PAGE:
Symptomatic patients were screened for malaria by bivalent RDT, SD Bioline Malaria Antigen P.f./P.v. (Bio Standard Diagnostics Pvt. Ltd., India), and microscopy. A finger-prick blood sample was collected from patients after taking written informed consent. Patients having doubtful parasite species were identified by molecular methods. Genomic DNA was isolated and polymerase chain reaction (PCR) was carried out for Plasmodium species identification using standard protocol [9]. Universal primers were designed for all 4 species of Plasmodium, with restriction sites for enzymes XhoI and BamHI. The full length of 18S rRNA gene was amplified with Phusion High Fidelity DNA Polymerase (New England Biolabs, USA) and cloned into pBluescript SK (+) vector through restriction and ligation using DH5α competent cells. Amplification of the partial 18S rRNA gene was also performed using vector-specific M13 forward primer and Plasmodium species-specific reverse primer from ligated product. Sequencing of 18S rRNA from clones and ligated product was done by Di-deoxy chain termination method using 3130xl genetic analyser (Applied biosystems, USA). Genes specific to each species, P. falciparum dihydropteroate synthase gene (Pf-dhps), P. vivax dihydropteroate synthase gene (Pv-dhps), P. malariae merozoite surface protein 1 gene (Pm-msp1), and P. ovale reticulocyte binding protein gene (Po-rbp) were also amplified and sequenced [10, 11].

Ethical approval

This study protocol for collection of blood samples from patients with malaria infection was approved by the Institutional Ethics Committee of NIRTH, Jabalpur (Madhya Pradesh), India.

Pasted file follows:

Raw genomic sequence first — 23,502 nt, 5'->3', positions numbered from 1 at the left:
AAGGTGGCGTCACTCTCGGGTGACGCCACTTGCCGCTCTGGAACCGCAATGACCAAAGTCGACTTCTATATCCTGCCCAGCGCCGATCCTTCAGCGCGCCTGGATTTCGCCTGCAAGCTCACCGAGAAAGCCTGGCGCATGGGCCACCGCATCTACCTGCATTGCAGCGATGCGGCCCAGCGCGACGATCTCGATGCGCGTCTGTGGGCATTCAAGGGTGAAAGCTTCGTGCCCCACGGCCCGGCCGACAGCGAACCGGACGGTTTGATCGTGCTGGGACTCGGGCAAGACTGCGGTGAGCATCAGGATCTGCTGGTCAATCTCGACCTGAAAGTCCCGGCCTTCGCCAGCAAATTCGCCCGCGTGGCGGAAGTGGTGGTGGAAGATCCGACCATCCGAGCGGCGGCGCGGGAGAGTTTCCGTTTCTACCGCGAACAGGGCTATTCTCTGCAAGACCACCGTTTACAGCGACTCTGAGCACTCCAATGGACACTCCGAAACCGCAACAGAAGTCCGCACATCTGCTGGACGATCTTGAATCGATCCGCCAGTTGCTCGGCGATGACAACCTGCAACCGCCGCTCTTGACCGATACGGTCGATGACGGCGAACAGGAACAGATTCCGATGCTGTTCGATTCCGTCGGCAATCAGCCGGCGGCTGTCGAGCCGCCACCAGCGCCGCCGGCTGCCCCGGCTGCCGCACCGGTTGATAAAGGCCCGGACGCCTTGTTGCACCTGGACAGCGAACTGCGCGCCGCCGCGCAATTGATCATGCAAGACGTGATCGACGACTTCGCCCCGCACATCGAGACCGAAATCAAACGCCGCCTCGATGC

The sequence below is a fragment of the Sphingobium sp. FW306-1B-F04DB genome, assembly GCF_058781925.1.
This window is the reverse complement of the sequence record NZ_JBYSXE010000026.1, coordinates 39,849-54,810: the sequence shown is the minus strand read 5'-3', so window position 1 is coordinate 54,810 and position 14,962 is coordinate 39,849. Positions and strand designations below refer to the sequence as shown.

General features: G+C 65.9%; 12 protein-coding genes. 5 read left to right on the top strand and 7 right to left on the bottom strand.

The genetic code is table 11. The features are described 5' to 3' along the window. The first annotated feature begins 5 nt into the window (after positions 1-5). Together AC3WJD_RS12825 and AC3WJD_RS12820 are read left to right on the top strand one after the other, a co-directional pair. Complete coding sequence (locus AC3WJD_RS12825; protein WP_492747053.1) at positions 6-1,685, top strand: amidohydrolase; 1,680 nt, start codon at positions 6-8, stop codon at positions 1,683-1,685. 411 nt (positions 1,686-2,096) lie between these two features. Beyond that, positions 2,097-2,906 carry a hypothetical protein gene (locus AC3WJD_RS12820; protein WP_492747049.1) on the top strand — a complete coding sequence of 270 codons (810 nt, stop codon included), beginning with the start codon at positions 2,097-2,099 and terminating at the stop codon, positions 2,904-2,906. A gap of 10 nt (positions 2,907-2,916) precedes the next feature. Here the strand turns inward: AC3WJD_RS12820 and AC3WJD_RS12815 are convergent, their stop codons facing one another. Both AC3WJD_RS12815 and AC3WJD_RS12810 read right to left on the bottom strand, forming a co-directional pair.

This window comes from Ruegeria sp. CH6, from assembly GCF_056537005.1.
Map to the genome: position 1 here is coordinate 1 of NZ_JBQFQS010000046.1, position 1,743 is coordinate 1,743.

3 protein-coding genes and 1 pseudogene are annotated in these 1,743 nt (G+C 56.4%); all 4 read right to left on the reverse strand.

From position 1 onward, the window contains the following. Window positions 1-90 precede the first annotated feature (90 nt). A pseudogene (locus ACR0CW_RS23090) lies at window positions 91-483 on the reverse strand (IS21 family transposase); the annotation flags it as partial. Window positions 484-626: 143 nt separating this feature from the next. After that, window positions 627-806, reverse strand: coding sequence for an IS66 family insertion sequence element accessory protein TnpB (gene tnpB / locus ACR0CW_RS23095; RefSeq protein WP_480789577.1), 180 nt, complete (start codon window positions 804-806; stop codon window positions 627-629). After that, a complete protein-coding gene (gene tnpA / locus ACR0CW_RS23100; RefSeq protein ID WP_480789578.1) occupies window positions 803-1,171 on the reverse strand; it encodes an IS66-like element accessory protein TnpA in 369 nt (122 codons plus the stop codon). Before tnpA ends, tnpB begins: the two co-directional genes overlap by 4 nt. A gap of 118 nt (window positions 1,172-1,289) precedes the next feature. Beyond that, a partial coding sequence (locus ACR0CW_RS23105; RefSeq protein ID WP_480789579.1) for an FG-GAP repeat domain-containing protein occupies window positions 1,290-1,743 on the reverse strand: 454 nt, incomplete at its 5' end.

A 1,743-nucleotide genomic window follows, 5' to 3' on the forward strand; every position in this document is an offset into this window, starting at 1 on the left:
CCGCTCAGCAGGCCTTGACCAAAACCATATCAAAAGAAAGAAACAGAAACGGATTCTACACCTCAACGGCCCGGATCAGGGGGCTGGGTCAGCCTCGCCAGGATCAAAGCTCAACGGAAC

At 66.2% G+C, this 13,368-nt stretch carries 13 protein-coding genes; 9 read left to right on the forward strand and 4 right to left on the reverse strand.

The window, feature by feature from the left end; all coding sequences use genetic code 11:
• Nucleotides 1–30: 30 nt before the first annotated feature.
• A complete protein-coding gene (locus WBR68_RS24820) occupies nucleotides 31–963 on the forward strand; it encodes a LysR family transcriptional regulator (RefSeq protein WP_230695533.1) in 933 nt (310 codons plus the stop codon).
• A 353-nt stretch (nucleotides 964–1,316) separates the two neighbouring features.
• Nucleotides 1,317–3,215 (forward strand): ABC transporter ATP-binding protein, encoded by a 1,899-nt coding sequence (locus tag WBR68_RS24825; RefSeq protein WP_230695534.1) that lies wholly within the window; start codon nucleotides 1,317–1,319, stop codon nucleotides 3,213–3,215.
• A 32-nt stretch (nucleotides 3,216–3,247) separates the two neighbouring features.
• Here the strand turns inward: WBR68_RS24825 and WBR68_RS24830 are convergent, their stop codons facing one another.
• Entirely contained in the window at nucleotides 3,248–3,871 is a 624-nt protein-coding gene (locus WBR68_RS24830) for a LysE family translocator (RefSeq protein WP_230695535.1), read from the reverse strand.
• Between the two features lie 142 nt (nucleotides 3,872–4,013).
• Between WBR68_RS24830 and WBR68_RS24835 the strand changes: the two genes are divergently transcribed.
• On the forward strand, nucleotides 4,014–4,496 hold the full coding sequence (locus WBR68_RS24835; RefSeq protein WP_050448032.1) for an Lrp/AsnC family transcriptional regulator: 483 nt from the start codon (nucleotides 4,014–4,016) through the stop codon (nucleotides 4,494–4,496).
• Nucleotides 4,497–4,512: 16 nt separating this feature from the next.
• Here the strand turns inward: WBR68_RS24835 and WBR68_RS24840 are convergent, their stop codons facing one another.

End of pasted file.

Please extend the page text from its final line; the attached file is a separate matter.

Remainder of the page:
Case presentation

A 12-year-old boy from a very remote village attended the Darbha CHC hospital with the complaint of repeated history of fever with no other complications.

At the time of admission, he gave history of 4 days’ fever and his body temperature was recorded as 100.8°F. His pulse rate was 101/min and his respiratory rate was 28/m. The laboratory findings of blood test at the time of admission were Hb≤10 gm/dL, blood glucose = 88 mg/dL, total leukocyte count (TLC) = 4,000/mm3, differential leukocyte count (DLC) = neutrophils (52%), lymphocyte (45%), eosinophils (2%), monocyte (1%), and serum creatinine = 0.5 mg/dL. The bivalent RDT showed the presence of P. falciparum only. Subsequently, peripheral blood smear was found positive for P. falciparum along with some doubtful structures, which a microscopist was unable to identify. He was given oral artesunate plus sulphadoxine/pyrimethamine (AS+SP). As fever was not coming down and Hb had lowered to <8 gm/dL, the patient was referred to district hospital where he was treated with intravenous antimalarial (quinine 20 mg/kg body weight on admission followed by maintenance dose of 10 mg/kg 8 hourly) along with other supportive treatment, as per the duty physician. However, he did not take the complete treatment and left hospital against medical advice. Follow-up of the patient was not possible due to inaccessibility of the area.